There's no denying New Zealand eventing is on a roll, and not for the first time.

Tim Price's fine victory aboard his top horse Ringwood Sky Boy at the Burghley horse trial in England today continued a remarkable success story in the last year.

As both individuals and teams, New Zealand are in a stellar patch of quality performances.

Consider this roll of honour:


Last October, the New Zealand team won the Nations Cup title at Boekelo in the Netherlands;
Clarke Johnstone won the Adelaide four star event in November;
Jonelle Price then won back-to-back four star crowns at Badminton and Luhmuhlen Germany in May and June;
New Zealand won the teams title at the world equestrian festival in Aachen in Germany in July;
And now Tim Price has matched his wife's feat in bagging his second four star crown.

There have been halcyon periods since Mark Todd and Andrew Nicholson led the way in the 1980s and early 1990s for New Zealand teams. This is clearly another.

Three of the last four premier international trophies reside in the Price household in Wiltshire.

"Obviously it's been a year any nation would envy," Equestrian Sport New Zealand's high performance boss Graeme Thom said from England.

"That said, the team environment is extremely strong in this camp and what's made these successes happen is no one is looking in the rear view mirror, except to say 'well done'."

Thom said the riders know the score in the gruelling and often fickle eventing world.

"They know the highs and lows and if you get ahead of yourself you're destined for trouble."

Tim Price made that point after his victory, which followed successive Burghley placings of second, fourth and fifth in the previous three years. Those results had given him "bumps of confidence along the way".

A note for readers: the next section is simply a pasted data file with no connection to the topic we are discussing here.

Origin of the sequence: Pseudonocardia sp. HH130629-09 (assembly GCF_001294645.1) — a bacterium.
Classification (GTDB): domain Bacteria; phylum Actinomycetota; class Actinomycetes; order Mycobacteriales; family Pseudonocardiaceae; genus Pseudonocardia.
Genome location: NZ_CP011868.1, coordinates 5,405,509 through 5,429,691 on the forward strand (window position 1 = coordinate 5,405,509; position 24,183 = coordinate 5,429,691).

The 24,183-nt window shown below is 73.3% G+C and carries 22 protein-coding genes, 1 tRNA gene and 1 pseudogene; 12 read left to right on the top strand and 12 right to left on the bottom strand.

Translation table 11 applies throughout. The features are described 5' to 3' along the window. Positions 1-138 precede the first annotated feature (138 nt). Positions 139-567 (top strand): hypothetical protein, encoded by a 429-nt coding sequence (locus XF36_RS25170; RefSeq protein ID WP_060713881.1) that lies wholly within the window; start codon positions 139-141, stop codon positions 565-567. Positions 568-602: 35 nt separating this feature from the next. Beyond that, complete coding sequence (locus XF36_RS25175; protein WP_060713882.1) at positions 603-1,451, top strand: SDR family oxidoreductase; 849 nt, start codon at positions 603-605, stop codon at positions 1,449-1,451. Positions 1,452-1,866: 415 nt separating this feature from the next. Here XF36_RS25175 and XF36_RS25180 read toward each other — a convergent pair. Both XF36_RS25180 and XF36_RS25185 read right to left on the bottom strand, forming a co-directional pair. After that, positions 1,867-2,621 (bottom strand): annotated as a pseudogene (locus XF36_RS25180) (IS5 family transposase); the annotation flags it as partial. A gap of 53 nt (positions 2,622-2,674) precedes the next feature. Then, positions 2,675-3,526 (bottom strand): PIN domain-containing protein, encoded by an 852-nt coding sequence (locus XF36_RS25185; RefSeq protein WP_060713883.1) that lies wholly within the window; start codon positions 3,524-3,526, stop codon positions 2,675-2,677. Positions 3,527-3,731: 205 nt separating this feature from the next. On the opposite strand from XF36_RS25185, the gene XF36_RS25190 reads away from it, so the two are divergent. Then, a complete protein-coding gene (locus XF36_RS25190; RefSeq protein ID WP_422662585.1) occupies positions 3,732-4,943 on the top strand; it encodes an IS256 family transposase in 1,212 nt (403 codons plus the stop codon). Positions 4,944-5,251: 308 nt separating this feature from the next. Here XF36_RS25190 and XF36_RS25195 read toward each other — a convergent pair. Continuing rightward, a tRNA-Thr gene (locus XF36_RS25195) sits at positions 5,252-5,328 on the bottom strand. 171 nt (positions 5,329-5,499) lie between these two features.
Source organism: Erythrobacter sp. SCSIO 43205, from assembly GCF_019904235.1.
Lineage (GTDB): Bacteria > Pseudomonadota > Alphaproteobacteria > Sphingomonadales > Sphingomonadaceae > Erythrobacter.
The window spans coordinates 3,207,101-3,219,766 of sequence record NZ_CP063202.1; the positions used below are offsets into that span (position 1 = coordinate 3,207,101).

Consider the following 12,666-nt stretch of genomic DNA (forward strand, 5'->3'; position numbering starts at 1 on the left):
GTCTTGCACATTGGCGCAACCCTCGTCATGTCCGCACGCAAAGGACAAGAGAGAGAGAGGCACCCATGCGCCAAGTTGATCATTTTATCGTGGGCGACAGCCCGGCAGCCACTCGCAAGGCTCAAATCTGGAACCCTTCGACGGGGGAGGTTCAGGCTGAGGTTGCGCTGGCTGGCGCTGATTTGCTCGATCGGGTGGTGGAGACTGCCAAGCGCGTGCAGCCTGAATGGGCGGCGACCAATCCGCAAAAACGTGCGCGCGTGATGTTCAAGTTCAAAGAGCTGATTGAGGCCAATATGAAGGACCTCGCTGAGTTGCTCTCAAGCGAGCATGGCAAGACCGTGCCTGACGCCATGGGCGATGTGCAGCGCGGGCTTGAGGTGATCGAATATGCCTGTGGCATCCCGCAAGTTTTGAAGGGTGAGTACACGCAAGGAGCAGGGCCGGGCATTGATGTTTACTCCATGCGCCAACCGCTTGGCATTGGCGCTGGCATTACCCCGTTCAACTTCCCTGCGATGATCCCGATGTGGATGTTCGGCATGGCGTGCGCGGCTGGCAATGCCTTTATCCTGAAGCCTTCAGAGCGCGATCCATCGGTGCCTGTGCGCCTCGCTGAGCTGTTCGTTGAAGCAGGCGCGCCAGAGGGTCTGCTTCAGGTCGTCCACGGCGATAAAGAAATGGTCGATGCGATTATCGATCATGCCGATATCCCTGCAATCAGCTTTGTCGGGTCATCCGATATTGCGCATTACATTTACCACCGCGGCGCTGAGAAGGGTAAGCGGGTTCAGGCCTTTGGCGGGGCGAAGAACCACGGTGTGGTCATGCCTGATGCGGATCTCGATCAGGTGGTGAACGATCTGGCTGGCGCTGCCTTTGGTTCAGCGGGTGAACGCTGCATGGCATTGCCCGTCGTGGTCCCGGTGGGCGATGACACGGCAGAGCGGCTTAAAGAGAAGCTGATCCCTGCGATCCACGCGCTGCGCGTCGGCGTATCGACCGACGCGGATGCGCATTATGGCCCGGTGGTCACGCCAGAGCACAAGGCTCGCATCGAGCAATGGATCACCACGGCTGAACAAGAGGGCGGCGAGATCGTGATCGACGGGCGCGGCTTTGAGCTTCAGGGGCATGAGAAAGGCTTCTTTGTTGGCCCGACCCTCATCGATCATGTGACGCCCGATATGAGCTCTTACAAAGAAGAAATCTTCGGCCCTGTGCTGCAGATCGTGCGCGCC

"You know you're one of the better riders out there with a good string of horses, but there's so many people who have that and they don't get to have a big win. I'm just so privileged to be in this position."

Price, who took a one-rail cushion into the ring as last combination at the event, predictably was full of praise for his horse, affectionally known as Ozzie, a 15-year-old gelding, with a bit of humour thrown in.

"He came, he tried and he had a bit of braille going on, but he's such a sincere horse.
"He gives it his all, sometimes gets into a bit of mischief, a bit of trouble, but he was super here.

"I thought if it did go well it would probably be just another day. But no, it's not like that at all."

The Prices now turn their attention to the world games in Tryon, North Carolina, which run from September 10-23.

Both are in the New Zealand team, along with veterans Mark Todd and Blyth Tait and Dan Jocelyn , who finished 32nd yesterday.

The were having a planning get-together tonight (UK time) before the horses are packed off for the journey. All horses and riders are in North Carolina by Thursday night (NZT). Competition starts on September 12.

Spirits, you can only assume, are high.